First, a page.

Does listing prevent me from changing my house?
Listing a building as a local heritage place does not prevent an owner from constructing or altering the home or building.
The listing guides the design of the alteration or addition to make the work sympathetic to the local heritage building.
Can I demolish my building if listed?
A listed building would need council approval to demolish. A building which is dangerously unsound or not habitable could be demolished even if listed. In such a case, recording of the building by photograph and floor plan, noting materials would be required.
Local heritage listing does encourage owners to retain and enhance the building or site. In some cases, a plaque noting the history can help to retain the memory of the place.
Does any building work mean I am restricted to a reproduction style?
No. The aim is to be able to tell new fabric (or building material) from old. It is possible to select modern materials that complement rather than mimic original fabric. Alterations and additions need to be sympathetic to the setting and scale of a heritage place, so locating additions to the rear or side of an existing building is recommended.
Does a place have to be 100 years old to be 'heritage'?
Not necessarily. The place or space may be associated with a locally famous person,a significant event of importance to the community or a structure that demonstrates an innovative design or construction of its era.
There are places that are 100 years old that do not satisfy the broader criteria for listing.
What is the effect of heritage listing on my property?
Heritage listing confers recognition of the place as a valuable part of the district's history. It does not affect the owner's privacy, enjoyment and occupation of a building but would require council approval to demolish. If a place is unlisted, demolition is automatically approved.
Irrespective of listing or non listing, building alterations and other actions defined as development require council planning and building approval. Some councils have waived planning application fees for maintenance and repair of original parts of a heritage listed building. Also it is possible for councils to assist in obtaining specialist advice should the owner wish to develop the property.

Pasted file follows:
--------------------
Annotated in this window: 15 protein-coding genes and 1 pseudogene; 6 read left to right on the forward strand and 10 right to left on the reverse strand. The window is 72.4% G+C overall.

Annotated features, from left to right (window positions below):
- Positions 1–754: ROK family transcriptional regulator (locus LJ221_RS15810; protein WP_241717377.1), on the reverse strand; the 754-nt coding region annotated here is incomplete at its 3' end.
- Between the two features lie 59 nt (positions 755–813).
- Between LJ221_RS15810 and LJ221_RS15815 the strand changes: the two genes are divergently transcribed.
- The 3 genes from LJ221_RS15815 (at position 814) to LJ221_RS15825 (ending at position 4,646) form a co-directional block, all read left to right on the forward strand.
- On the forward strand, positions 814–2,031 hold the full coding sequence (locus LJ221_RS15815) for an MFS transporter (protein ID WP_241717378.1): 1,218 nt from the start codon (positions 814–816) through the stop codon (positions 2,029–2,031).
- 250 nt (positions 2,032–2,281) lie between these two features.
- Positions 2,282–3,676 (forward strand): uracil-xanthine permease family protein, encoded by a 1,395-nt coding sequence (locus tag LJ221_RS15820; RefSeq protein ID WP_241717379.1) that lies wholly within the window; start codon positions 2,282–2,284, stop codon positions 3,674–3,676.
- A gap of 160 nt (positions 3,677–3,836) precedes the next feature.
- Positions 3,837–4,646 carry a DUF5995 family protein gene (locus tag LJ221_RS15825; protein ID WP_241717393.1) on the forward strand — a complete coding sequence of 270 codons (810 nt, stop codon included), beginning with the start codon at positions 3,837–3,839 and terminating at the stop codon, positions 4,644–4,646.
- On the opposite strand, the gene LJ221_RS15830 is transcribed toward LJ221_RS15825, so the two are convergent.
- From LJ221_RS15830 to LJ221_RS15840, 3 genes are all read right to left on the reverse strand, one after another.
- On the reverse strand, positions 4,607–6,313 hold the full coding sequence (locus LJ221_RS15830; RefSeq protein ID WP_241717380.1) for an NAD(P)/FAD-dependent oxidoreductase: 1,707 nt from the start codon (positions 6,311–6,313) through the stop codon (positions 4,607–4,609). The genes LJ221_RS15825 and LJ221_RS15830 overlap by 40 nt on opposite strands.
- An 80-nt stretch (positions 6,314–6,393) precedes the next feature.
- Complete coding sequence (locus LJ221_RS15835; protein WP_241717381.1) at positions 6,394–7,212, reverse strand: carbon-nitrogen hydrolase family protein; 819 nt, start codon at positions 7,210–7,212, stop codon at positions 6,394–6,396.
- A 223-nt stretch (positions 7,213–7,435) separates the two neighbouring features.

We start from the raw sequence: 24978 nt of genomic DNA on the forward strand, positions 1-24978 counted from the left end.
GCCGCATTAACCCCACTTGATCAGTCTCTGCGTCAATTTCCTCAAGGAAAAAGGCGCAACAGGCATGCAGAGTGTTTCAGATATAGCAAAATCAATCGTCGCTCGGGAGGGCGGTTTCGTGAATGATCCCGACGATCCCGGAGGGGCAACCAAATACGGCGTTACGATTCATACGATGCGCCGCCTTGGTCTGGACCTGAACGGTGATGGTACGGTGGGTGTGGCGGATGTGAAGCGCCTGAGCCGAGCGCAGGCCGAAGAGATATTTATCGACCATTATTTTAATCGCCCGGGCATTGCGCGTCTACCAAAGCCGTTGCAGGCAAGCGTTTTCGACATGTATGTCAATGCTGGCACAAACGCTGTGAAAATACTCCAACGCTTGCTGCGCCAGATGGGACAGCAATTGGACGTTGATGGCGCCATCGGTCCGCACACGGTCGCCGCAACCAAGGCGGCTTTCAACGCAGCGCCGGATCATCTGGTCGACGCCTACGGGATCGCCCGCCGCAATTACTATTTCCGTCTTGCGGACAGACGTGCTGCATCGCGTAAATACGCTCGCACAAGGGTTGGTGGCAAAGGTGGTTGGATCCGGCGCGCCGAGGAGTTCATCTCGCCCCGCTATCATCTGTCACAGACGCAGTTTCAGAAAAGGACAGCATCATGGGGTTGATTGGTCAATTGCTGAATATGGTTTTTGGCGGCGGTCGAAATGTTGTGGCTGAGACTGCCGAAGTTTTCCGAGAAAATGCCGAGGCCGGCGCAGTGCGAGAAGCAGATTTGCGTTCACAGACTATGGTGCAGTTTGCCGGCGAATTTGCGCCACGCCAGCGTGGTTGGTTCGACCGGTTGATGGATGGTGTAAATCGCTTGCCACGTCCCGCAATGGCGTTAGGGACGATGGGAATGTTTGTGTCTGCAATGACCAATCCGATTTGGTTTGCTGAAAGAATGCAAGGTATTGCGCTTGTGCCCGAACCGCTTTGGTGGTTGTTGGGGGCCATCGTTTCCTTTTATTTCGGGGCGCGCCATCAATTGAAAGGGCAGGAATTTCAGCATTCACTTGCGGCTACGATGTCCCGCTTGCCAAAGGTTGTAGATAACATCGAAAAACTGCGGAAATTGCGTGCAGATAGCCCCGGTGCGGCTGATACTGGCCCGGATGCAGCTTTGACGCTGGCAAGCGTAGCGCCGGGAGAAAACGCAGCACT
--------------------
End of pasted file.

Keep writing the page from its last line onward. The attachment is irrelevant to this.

Why is council reviewing the Heritage Survey of 1985?
With projected population growth and additional housing development, Council believes that the community should be given an opportunity to identify places and spaces that make Yankalilla special.
Council is committed to a process that is fully inclusive of all members of the community in recognising and protecting the district's heritage.
Does the project Places and Spaces consultation include Aboriginal heritage?
Yes, but not for the purposes of local heritage listing in the Development Plan. While acknowledging Aboriginal heritage is an important part of Yankalilla’s history, the 1985 Heritage Survey for the Fleurieu Peninsula focused on exploration and pioneer settlement history. The reason for this is the fact that the state’s historical surveys were carried out under the auspices of the SA Heritage Act.
A separate Act of Parliament, the SA Aboriginal Heritage Act, concerns itself with Aboriginal culture and heritage and has a separate list of significant Aboriginal places, such as midde and burial sites.
Places and Spaces seeks the stories of Yankalilla’s history and asks members of the community to identify special aspects of the area’s natural and cultural history. Many of the publications about Yankalilla and its townships include information about pre-settlement history of the Aboriginal people. The consultation invites all stories to update local knowledge of history and provide a record of places of value. This naturally includes Aboriginal places and spaces - the most important of which is the Tjilbruke Trail.
Importantly, any information about the area’s history may add to what is already known, and provide common ground for social, environmental and economic understanding of what makes Yankalilla a great place in which to to live and work.
Where to next, after the consultation?
Council will take into account the views of residents in updating local history. The process will involve looking for opportunities to encourage economic development based on the area's historic capital, and review policies to consider protection and promotion of key local heritage.
Ways of maintaining the viability of local heritage and its role in promoting tourism and local businesses will be part of the process arising from the project. Buildings suitable for listing will only be considered after consultation with owners of a potential local heritage place. Listing a place will include identifying what is important about the item to be listed and providing opportunities for suitable development including adaptation and additions.
A local heritage list will be considered by council for inclusion in council’s Development Plan, subject to legislative changes currently under way at a state level.